Walkover – February 15, 2014

Water Temp: 73° F
Air Temp: 67° F
Max Depth: 44 ft.
Start Time: 9:32 am
Dive Duration: 38 min.
Wind:SW: @ 13 MPH
Weather: Sunny

Current: North @ 1.25 knots
Visibility: Horiz.35 ft., Vert. 40 ft.
Seas: 1 ft.
Boat: Republic V, Jupiter Dive Center
Lat-Long: 80°03.7487; 26°57.8937

  The goal for this dive was to map the perimeter of the reef with specific points on north, south, east, and west; video benthic growth; and obtain a fish count. One mapper with the GPS, one fish counter, a videographer and one photographer were dropped on this site while the rest of the team dove the IDOT location.
  The Jupiter Stepping Stone Reef Project began in August, 2010 and encompasses about 400 acres in 25 to 45 feet of water. They are made of concrete and limestone boulders, as well as remains from the old Flagler Memorial Bridge. These artificial reefs create habitat, including food and shelter, in mid-depth waters for juvenile fish leaving the estuaries thereby serving as "stepping stones" before the fish move on to deeper waters. In just a 3 ½ months time, a site inspection found hundreds of fish representing 32 species and 18 families and many invertebrates already encrusting on the rocks.
   On our dive of the Walkover, 42 species of fish were identified and many invertebrates were videoed. It was amazing to see the walkovers from the old bridge sitting so you could "walk" on them while surrounded by so many fish. Along with the boulders, this is a great habitat for our area fish. On the IDOT site, two goliath groupers and a nurse shark were spotted cuddling in a large culvert. The Team agreed that they would love to do this site again!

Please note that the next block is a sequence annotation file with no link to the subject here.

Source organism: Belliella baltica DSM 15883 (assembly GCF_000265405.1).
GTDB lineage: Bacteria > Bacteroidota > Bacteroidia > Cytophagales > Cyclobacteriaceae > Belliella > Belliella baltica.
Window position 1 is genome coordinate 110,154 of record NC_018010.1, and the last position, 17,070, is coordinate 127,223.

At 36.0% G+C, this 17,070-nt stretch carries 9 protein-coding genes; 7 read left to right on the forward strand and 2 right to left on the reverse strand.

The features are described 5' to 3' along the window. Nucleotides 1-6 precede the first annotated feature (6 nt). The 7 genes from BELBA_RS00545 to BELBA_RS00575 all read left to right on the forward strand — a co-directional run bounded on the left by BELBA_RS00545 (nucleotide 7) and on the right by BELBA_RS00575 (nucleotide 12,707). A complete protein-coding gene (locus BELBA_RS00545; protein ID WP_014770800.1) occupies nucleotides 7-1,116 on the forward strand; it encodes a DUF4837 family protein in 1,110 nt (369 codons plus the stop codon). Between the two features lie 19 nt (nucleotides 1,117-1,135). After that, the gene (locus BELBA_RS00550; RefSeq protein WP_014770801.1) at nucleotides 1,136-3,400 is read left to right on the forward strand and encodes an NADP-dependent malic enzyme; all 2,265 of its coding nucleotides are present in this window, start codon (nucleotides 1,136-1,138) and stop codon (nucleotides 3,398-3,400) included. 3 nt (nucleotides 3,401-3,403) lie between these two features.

Brock's Rocks – February 15, 2014

Water Temp.: 71° F
Air Temp.: 75° F
Max Depth:  39 ft.
Start Time: 11:23 am
Dive Duration: 52 minutes
Wind: SW@ 20 MPH
Weather: Sunny

Current: North @ 1.25 knots
Visibility: 20 ft. but dropping;
 Vertical Viz: 30 ft.
Seas: 1-2 ft.
Boat: Republic V, Jupiter Dive Center
Lat-Long: 80°03.7346; 26°57.2243

  The goal for this dive was to map the perimeter of the reef with specific points on north, south, east, and west, video benthic growth, and obtain a fish count. Our second dive for the day was another spot located within the Jupiter Stepping Stone Reef Project. This area is closer to the inlet and visibility was greatly affected by the outgoing tide. As with the first dive, the site is a great habitat for many fish species and the team was excited at the abundance of fish. Over 36 species were noted on this site, including Big Eye Scad, Mackerel Scad, Southern Sennet, Spot Fish, Stripped Croakers, and a few Lionfish.

goldfish

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